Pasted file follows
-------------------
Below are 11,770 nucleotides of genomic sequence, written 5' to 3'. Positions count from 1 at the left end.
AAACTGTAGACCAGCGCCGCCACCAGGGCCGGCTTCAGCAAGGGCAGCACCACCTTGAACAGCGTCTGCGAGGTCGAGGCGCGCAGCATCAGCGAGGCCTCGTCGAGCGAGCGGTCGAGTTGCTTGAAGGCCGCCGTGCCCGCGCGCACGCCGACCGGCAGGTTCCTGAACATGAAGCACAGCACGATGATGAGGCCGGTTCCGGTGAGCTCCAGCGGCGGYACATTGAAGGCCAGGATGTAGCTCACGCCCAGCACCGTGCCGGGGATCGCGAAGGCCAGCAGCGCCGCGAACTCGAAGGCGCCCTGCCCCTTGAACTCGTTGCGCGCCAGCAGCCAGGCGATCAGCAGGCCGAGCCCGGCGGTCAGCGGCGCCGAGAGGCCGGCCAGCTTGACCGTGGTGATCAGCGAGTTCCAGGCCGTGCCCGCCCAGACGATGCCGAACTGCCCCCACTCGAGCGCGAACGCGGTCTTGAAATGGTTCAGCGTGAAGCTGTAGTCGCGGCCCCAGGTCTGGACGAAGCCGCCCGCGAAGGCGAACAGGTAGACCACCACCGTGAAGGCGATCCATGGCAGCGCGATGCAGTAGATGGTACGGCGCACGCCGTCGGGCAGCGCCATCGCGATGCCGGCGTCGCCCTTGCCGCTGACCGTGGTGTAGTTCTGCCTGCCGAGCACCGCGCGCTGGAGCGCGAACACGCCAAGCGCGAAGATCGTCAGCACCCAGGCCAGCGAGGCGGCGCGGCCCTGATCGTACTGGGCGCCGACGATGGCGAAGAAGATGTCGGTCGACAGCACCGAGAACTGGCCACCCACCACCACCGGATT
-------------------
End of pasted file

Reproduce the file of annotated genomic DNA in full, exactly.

Below are 11,770 nucleotides of genomic sequence, written 5' to 3'. Positions count from 1 at the left end.
AAACTGTAGACCAGCGCCGCCACCAGGGCCGGCTTCAGCAAGGGCAGCACCACCTTGAACAGCGTCTGCGAGGTCGAGGCGCGCAGCATCAGCGAGGCCTCGTCGAGCGAGCGGTCGAGTTGCTTGAAGGCCGCCGTGCCCGCGCGCACGCCGACCGGCAGGTTCCTGAACATGAAGCACAGCACGATGATGAGGCCGGTTCCGGTGAGCTCCAGCGGCGGYACATTGAAGGCCAGGATGTAGCTCACGCCCAGCACCGTGCCGGGGATCGCGAAGGCCAGCAGCGCCGCGAACTCGAAGGCGCCCTGCCCCTTGAACTCGTTGCGCGCCAGCAGCCAGGCGATCAGCAGGCCGAGCCCGGCGGTCAGCGGCGCCGAGAGGCCGGCCAGCTTGACCGTGGTGATCAGCGAGTTCCAGGCCGTGCCCGCCCAGACGATGCCGAACTGCCCCCACTCGAGCGCGAACGCGGTCTTGAAATGGTTCAGCGTGAAGCTGTAGTCGCGGCCCCAGGTCTGGACGAAGCCGCCCGCGAAGGCGAACAGGTAGACCACCACCGTGAAGGCGATCCATGGCAGCGCGATGCAGTAGATGGTACGGCGCACGCCGTCGGGCAGCGCCATCGCGATGCCGGCGTCGCCCTTGCCGCTGACCGTGGTGTAGTTCTGCCTGCCGAGCACCGCGCGCTGGAGCGCGAACACGCCAAGCGCGAAGATCGTCAGCACCCAGGCCAGCGAGGCGGCGCGGCCCTGATCGTACTGGGCGCCGACGATGGCGAAGAAGATGTCGGTCGACAGCACCGAGAACTGGCCACCCACCACCACCGGATT